Petke could improve the team chemistry so triangular passing can take priority over regular long-balls. Squad rotation between young, versatile will aid in tactical flexibility, but it will take time - something that RSL’s interim might or might not have.

Catenaccio de Barcelona

RSL plays in Barca’s colors — why not use their tactics, right?

While Catenaccio is a tactical system primarily associated with Barcelona under the management of Argentinian tactician Helenio Herrara, the system was originally conceived by Swiss coach Karl Rappan who called it the Verrou, referring to the Verouilleur or sweeper.

Like Chapman’s system, Verrou is another form of the modern 4-3-3 with two exceptions. First, one center-back will play as a sweeper cleaning up any messes that develop beyond the defensive line. Second, one winger will drop off slightly into a wide attacking midfield role, making it sort of a 4-4-2.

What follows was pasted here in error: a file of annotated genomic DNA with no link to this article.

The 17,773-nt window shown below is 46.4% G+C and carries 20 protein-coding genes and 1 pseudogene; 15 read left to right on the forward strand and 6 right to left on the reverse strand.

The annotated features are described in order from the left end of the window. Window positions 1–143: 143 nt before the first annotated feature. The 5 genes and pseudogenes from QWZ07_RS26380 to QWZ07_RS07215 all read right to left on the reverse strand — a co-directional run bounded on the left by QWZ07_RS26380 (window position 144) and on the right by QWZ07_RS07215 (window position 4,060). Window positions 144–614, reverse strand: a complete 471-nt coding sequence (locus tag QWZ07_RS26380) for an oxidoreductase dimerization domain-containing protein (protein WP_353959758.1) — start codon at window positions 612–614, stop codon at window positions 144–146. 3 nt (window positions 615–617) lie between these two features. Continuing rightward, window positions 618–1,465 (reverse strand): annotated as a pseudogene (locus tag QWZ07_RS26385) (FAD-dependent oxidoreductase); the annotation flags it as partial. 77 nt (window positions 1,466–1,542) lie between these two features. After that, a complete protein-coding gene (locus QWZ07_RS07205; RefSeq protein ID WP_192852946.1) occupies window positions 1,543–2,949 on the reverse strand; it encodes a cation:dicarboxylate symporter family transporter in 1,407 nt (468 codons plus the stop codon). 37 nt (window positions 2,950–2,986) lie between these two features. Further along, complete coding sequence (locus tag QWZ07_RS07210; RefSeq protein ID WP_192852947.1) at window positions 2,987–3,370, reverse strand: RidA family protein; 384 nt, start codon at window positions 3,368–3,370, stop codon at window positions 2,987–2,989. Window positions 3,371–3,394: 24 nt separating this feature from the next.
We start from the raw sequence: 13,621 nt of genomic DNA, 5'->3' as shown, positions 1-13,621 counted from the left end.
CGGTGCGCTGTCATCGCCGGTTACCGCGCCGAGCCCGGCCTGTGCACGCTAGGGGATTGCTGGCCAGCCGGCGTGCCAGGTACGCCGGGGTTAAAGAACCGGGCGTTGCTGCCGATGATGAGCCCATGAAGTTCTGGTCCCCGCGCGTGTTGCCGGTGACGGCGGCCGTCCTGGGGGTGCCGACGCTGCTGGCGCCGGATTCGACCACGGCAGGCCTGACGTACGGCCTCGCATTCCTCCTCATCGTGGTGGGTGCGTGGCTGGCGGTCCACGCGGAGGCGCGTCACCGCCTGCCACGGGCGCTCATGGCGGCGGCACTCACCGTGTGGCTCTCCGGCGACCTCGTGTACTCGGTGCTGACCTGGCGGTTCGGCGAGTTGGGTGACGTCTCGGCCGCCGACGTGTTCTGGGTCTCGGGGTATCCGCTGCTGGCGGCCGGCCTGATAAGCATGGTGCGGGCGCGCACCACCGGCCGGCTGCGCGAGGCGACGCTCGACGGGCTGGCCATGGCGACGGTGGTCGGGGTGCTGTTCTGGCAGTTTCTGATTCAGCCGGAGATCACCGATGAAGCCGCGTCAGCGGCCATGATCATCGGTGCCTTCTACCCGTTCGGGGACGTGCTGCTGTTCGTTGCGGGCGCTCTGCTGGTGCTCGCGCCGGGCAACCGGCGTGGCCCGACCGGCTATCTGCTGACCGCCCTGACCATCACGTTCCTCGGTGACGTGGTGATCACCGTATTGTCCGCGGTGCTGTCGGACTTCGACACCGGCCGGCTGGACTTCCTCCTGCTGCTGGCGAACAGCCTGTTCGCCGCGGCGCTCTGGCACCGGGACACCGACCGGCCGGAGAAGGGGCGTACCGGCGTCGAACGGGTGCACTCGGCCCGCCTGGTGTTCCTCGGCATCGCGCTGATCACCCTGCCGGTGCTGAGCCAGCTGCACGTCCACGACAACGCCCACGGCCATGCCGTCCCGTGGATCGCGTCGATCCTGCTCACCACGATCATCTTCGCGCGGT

Like Herrara, Petke will take over a squad equipped with great talents. Beckerman, the club’s talisman, and the creative play-maker talent that is Albert Rusnak make up a sturdy midfield spine. Demar Phillips is already a good attacking left-back and with the tricky Plata, they form a frightening offensive pair on the left side.

With the right winger – Allen, Saucedo, or Brooks – dropping deeper into the midfield to facilitate play (essentially acting as a shuttler), Plata would act as an early type of support striker for Movsisyan to play off of, and Rusnak left to marshal the midfield.

While this system can be susceptible to primitive, provincial tactical approaches, such short comings are considered freak results rather than a tactical victory.

Herbert Chapman’s counter-attacking style

Arsenal manger Herbert Chapman is remembered for his tactical innovations more than his FA Cup victory over his old club Huddersfield Town, 2-0. Although the latter was his crowning achievement that cemented his legacy in the history books, Chapman introducing passing play the encouraged counter-attacking soccer.

Under Chapman, Arsenal used a 3-4-3 formation, aptly named the W-M for the way players line up in the formation which spells out the two aforementioned letters. A variation of the 2-3-5 formation of the time, this formation entailed a defensive midfielder assisting the defense centrally and pushing the fullbacks higher up the pitch (presumably the attacking midfield).